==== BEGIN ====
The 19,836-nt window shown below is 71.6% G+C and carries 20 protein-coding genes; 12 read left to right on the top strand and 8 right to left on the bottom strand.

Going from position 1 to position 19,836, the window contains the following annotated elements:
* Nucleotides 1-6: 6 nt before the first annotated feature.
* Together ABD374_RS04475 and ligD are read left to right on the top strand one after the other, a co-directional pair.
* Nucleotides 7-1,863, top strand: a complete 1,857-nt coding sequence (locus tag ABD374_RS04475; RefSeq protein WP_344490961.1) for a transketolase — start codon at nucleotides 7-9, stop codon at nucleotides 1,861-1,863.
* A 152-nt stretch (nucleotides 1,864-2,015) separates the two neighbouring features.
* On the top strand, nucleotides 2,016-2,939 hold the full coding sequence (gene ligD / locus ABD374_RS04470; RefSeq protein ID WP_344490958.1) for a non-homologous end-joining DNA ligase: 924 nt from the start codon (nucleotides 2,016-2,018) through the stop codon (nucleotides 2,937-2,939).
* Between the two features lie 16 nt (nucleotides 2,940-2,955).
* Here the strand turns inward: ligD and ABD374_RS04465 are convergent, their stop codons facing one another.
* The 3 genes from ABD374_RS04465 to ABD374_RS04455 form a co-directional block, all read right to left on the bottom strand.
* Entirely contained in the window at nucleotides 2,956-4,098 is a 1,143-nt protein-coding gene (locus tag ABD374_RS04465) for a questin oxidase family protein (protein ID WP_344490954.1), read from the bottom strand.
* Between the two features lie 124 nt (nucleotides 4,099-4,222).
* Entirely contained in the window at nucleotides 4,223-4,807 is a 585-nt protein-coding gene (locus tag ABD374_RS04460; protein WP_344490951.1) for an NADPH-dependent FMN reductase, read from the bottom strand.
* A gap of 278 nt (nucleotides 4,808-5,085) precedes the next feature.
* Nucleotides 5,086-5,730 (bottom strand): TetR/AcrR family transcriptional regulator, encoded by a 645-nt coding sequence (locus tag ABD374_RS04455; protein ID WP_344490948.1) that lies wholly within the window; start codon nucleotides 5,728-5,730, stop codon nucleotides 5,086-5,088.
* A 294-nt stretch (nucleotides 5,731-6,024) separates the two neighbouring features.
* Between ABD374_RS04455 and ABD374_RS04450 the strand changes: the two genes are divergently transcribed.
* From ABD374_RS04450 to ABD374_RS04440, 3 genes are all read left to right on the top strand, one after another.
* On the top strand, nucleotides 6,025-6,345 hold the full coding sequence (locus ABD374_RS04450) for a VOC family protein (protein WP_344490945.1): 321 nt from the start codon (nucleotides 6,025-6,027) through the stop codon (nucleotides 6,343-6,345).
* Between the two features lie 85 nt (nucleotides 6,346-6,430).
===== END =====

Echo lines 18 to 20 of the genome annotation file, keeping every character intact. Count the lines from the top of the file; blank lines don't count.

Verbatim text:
* From ABD374_RS04450 to ABD374_RS04440, 3 genes are all read left to right on the top strand, one after another.
* On the top strand, nucleotides 6,025-6,345 hold the full coding sequence (locus ABD374_RS04450) for a VOC family protein (protein WP_344490945.1): 321 nt from the start codon (nucleotides 6,025-6,027) through the stop codon (nucleotides 6,343-6,345).
* Between the two features lie 85 nt (nucleotides 6,346-6,430).